Wednesday, August 07, 2013

Guest Post by Kevin Blackmore

Joe sez: I'm going to be taking a blogging break during August, but I've got twelve guest posts scheduled this month, so they'll appear as slotted.

Today it's Kevin Blackmore...

First, thanks for Tess for starting the fundraiser––I lost a grandfather to the disease, and like many, know firsthand how cruel Alzheimer’s is.

And thanks to Joe for allowing me to post.

I’m another one of the silent readers who’ve pondered over Joe’s escapades into digital publishing, and made notes accordingly as he’d gone along. If it wasn’t for finding “A Newbie’s Guide…” well, I know I wouldn’t be posting today.

I’d still be overseas. Working the day job, writing in the evenings (and on the weekends, sometimes to my friends’ and girlfriend’s ire) and submitting what I could to publishers who wanted submissions in paper and, if I hadn’t heard from them within 4-8 months, I could assume my book didn’t meet their requirements. But try again. Sometime.

Because of Joe’s blog, I finally made the jump from day job to dream job in early 2011, and after twenty years of trying to get published, I started publishing on my own.

Looking back, the whole experience was as exhilarating as it was frightening. I was living off my life savings, writing full time, before finances or readers bitch slapped me with the reality mallet. If my books didn’t sell, if they sucked, well… truthfully, there was no Plan B.

My torpedo was, for all intentional purposes, in the water.

Started out with 4 titles back then. My main genres are fantasy and horror, so I released one for each, as well as a children’s story and a non-fiction “How-to” book. Nothing really sold well, and monthly tallies were usually in low double digits. Released a SF novella (the Bear that fell from the stars) and a short collection of horror short stories (Cauldron Gristle). The short story collection didn’t do much—though the SF book, about a ninja who gets abducted by a bunch of anal probing aliens, did managed to sell around 5,000 units. However, at only .99 cents, it wasn’t anything to scream about, and it was SF… a little outside of what I usually write. Crossover readers were few.

However, in the horror collection, there was one story with potential for something more. A little number called “The Hospital.” My first PA zombie story.

Yeah. Zombies.

Got to work on my first full blown zombie story late in 2011. Finances were low then, and even though I didn’t want to, I came up with an exit strategy, just in case. But there was a chance. The zombie genre was just exploding back then, and I wanted to release something to take advantage of a hot genre and the upcoming holiday market. So I released the first half of my undead novel and hoped that it sold, and sold enough. Enough to keep me at the keyboard for another little while.

Well, that book was Mountain Man.

And that 200+ page story, about a PA Robinson Crusoe type alcoholic scrounging about and evading dead things, kept me alive. It was Christmas and I got my second wind.

The “sequel” (in my mind it’s still one book chopped in half) did even better business, and the third book, well, I’m still here… and we’re halfway through 2013. Even more newsworthy, MM recently became optioned for film (and not the first work of mine to be eyeballed by Hollywood). Now, I’m not placing my hopes on the book ever becoming a movie (my writer colleagues set me straight on that), but it is a professional pat on the back.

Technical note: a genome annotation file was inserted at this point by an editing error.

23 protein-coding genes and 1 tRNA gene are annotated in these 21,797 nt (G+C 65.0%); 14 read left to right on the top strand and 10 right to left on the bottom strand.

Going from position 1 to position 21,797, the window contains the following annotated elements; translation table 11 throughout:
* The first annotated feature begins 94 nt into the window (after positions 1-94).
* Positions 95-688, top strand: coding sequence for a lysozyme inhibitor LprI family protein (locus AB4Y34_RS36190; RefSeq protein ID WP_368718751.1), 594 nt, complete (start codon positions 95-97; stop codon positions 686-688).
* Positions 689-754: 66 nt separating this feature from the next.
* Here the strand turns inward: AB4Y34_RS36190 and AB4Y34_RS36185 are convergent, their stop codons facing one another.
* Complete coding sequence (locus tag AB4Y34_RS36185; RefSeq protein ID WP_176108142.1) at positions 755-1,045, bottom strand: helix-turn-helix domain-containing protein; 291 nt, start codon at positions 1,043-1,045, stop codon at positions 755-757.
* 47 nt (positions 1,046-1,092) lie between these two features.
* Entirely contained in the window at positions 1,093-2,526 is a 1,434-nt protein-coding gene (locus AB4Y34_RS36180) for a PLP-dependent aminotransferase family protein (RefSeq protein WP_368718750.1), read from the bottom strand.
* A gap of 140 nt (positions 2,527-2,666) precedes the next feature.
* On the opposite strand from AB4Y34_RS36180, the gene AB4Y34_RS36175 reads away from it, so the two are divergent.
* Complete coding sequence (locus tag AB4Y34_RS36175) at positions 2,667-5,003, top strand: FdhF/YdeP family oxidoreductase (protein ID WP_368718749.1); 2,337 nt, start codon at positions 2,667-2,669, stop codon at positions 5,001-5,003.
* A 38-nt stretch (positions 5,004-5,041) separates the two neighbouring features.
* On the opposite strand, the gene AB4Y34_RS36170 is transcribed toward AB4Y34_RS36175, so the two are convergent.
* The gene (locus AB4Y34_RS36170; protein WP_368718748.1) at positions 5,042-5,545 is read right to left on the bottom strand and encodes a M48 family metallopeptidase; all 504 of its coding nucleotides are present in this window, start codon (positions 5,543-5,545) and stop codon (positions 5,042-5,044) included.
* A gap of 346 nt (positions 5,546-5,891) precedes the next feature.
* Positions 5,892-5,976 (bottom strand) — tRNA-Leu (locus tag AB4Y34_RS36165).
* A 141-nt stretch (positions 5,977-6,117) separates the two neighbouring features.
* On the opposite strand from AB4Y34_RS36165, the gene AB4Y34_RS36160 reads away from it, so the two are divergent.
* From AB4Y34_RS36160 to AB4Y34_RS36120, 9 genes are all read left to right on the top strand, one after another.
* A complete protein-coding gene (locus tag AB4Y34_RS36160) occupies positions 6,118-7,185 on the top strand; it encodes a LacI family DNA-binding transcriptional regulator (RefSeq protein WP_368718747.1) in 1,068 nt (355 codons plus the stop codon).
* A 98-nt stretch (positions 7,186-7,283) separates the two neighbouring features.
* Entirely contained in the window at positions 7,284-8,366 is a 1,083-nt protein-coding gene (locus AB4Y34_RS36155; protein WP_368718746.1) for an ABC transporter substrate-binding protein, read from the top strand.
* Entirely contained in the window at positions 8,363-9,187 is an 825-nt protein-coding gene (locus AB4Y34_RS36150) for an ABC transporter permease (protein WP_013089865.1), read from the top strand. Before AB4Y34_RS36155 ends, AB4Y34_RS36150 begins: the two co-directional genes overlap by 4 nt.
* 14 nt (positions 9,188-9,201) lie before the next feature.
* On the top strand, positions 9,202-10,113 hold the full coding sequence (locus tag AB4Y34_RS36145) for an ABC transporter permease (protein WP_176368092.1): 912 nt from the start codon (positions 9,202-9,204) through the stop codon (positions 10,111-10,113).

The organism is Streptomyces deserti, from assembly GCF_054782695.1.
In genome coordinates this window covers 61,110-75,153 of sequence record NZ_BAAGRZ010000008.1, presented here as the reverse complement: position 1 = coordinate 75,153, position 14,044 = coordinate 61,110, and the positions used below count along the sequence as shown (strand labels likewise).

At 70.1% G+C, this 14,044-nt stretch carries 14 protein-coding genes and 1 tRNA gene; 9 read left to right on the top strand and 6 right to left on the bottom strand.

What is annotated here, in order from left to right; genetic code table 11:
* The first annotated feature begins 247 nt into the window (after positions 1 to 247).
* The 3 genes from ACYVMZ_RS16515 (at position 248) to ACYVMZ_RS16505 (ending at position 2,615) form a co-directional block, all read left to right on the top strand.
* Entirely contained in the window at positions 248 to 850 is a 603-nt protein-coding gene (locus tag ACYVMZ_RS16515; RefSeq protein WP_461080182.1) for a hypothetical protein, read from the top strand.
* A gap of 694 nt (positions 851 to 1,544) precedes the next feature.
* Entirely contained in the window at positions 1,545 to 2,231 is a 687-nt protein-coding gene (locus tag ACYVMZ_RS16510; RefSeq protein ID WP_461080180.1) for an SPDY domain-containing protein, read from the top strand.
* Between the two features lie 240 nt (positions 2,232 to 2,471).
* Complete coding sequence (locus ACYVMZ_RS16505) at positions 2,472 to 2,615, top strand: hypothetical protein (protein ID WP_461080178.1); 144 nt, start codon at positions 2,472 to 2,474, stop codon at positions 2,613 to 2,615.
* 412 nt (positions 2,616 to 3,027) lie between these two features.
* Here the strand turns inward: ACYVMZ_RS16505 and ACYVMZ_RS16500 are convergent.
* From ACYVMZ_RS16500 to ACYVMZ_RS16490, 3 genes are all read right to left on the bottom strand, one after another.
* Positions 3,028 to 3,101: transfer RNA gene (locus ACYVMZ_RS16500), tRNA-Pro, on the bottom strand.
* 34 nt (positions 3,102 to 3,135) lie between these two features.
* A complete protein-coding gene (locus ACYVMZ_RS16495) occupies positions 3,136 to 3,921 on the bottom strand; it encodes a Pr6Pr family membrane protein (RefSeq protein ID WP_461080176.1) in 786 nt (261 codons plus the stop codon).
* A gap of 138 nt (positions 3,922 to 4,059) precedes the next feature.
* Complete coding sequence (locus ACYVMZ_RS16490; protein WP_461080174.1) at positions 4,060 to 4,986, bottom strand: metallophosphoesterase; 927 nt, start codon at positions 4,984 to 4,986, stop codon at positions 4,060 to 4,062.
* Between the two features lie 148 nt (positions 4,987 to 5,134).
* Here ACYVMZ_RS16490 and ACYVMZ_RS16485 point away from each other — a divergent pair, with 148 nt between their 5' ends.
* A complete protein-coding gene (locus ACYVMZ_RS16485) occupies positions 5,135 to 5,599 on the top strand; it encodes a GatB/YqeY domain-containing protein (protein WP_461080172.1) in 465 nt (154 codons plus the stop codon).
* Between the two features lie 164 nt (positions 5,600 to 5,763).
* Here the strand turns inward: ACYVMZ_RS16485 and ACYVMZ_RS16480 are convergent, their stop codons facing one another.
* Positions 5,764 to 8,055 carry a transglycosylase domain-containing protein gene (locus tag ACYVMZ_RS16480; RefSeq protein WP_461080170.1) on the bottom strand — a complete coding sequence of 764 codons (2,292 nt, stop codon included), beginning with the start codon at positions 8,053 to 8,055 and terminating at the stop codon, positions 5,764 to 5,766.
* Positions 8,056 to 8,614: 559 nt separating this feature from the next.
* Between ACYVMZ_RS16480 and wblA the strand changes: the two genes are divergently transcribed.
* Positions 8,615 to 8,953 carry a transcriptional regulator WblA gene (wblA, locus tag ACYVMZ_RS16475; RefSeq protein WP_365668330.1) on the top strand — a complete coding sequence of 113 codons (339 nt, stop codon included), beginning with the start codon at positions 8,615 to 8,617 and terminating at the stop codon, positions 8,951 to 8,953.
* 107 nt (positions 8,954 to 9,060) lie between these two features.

And none of this would have happened if I hadn’t stumbled upon Joe’s blog about self-publishing. That it could be done.

I’d still be working the day job, slowly self-immolating, spending my free time punching out stories for a very cold, very indifferent industry apparatus, hoping that one day it’d would notice.

Now?

Now I don’t give a shit what it does J. I’ve got work to do.

These days, I’m concentrating on a new fantasy series. The cash from MM will keep me alive just a little longer, just to see if readers take to the fantasy line. I hope they do as I have more stories in that genre than the horror. I’m not out of the woods yet, and certainly not financially stable. I’ve made mistakes over the last two years (not starting on a series right away is the main one), but I’ve got an extension on my dream career, and I’m going to do what I can with the time remaining. Things are good.

So thanks, Joe. ‘Appreciate it.

Joe sez: I've said time and again it isn't name recognition or marketing that makes a book successful. It's luck. The right book released at the right time with the right cover and rights description and right price. If it catches on with readers, it will stay on the bestseller lists, remaining visible, for a long time. 

My first published novel, Whiskey Sour, was available for nine years through my former publisher, and it sold modestly. I got the rights back in February, changed the cover, the description, and lowered the price, and it and my other five Jack Daniels novels have sold over 150,000 copies in six months.

If you aren't selling well, try something different. If changing covers and prices and descriptions don't work, write in a different genre.

No one knows what is going to succeed. But I'm pretty sure you won't succeed if you don't keep trying new things.

This is a business. Treat it like the hard work it is. Then keep at it until the world can't ignore you anymore.